Saturday, July 12, 2008

Sat June 7, 2008 and Sun June 8, 2008 Memories from the past; new memories made

Saturday I didn’t do anything until the afternoon. I mean I did stuff, I read some parts of a book I have to read for the class I’m taking, but that was about it. Around 2 o’clock, I called and talked to my mom and dad over Skype (a wonderful invention) and my mom told me that there was going to be a gathering at the house of a friend of ours that none of us had seen in a long time, and she gave me their phone number to find out how to get there and all that good stuff. So I called and learned all the necessary bits of information needed, and then I spent some more time reading and writing and whatnot, then I got ready to leave. I left a little early; I wasn’t exactly sure where I was going so it was easier for me to find my way while it was still bright out.

I got there nice and early, not only with the intention of being early but also of helping out, but true to Turkish hospitality, they didn’t let me do a thing. However when all the guests had arrived and we were done with the spoken part of the gathering, they let me help with serving food. So at least I was useful some of the time.

The gathering itself was about the memories a woman had of another woman. About Samiha Ayverdi. Samiha Ayverdi was an interesting person and continues to be a bit enigmatic. One has trouble describing this woman who was truly a lady. She was a writer and published many books concerning Istanbul and love for the divine. Samiha Ayverdi loved Istanbul. Going off of Orhan Pamuk’s “Istanbullu” concept, she was a true Istanbullu. Looking at the concept of “Istanbullu” from the perspective of an artist named Erol on Ortakoy, she was a true Istanbullu once again because there was no part of Istanbul that she didn’t know, nor was there a part of the city about which she didn’t have some type of historical background or significance of the place. Amazing is the one word that comes to mind, but it doesn’t convey the true greatness of this lady. I wish all the true amazement and education that reading about this lady through her works will bring.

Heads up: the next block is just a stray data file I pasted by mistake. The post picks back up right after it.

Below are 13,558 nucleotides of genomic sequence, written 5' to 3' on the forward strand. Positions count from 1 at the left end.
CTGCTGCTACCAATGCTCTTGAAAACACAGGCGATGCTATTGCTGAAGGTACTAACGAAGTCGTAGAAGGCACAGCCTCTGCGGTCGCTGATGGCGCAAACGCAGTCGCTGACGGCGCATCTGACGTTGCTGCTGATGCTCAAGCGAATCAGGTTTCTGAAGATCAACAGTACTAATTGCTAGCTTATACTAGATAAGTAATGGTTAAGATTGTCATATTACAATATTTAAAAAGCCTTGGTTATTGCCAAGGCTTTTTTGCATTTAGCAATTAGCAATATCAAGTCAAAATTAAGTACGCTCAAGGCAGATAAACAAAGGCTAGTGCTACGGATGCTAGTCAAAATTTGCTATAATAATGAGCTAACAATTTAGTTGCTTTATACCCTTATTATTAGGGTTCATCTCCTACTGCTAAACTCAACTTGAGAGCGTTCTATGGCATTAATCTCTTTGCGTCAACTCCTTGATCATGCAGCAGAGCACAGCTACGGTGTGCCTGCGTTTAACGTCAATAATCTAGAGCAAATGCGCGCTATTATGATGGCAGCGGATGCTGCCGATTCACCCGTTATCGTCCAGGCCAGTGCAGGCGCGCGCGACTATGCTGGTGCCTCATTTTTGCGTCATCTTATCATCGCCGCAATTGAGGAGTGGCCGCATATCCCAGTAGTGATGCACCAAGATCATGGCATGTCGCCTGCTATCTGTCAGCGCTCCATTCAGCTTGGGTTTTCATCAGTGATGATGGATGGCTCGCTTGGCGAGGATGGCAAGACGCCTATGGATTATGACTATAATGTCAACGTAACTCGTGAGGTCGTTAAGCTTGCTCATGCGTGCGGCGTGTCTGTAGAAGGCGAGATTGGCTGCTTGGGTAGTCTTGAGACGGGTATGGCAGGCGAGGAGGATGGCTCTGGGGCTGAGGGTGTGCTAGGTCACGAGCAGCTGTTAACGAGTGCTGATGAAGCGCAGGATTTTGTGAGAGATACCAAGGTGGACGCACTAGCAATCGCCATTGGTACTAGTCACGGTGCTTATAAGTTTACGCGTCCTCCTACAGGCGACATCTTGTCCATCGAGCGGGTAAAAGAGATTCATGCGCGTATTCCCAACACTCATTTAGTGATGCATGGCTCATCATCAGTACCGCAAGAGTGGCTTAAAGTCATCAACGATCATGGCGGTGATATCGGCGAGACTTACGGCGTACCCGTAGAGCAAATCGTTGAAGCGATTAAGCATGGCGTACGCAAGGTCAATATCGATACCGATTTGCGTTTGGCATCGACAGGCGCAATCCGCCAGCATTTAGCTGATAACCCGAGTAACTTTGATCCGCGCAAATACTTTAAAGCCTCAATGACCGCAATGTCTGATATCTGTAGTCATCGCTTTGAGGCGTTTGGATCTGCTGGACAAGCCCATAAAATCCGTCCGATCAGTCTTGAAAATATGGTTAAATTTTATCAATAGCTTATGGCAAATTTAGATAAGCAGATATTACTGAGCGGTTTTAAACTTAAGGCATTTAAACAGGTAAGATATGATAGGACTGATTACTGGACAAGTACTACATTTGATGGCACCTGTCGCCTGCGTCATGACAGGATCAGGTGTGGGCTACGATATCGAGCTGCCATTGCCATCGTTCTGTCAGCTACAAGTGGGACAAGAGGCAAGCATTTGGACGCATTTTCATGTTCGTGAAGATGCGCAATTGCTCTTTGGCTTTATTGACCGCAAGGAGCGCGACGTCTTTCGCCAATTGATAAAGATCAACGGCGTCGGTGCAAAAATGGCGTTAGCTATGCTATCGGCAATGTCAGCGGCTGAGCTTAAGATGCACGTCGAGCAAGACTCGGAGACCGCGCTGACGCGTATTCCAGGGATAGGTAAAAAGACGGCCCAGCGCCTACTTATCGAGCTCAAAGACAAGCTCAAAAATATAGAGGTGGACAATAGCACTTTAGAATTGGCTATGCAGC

We were told about the way Samiha Ayverdi behaved, how she was serious and yet always able to make a joke at any time. How she was tall but never looked down on anyone. How she had what Omid Safi refers to so plaintively in his introduction to Progressive Muslims—adab. “Ah, adab…” is what he says. Indeed, ah adab…it has been quite a while since anyone’s witnessed true adab that I think one would be hard-pressed to recognize it if it came and stood next to us. She embodied adab. Hopefully there will be more people like her, but it seems very hard.

Here's a picture of Afife Teyze...
So Afife Teyze talked to us about Samiha Ayverdi, and after her talk, we ate while watching the game. It was a fun night. Afterwards I got dropped off at home by some other friends.

Sunday was a pretty cool day too. I met up with David, Kelly, Amanda, and Edward and we went to Levent to the Kanyon Mall. We went to McDonalds, a book store where the others looked at kiddie books in Turkish...
After that we walked around the mall and went in a couple stores and just looked around. Here's the sign for my favorite store because it's owned by the coolest person on earth. Once again it's kind of blurry but just so you can see...
Since the mall is separated into two, there’s a part that’s actually under open air, there’s nothing covering the top. That part was pretty cool, especially since it started to kind of rain just as we were walking in. The design and architecture of the mall is cool enough however that we really didn’t get wet at all.

So overall I had a really nice weekend where I got to see some old friends and spent quality time with my new friends.

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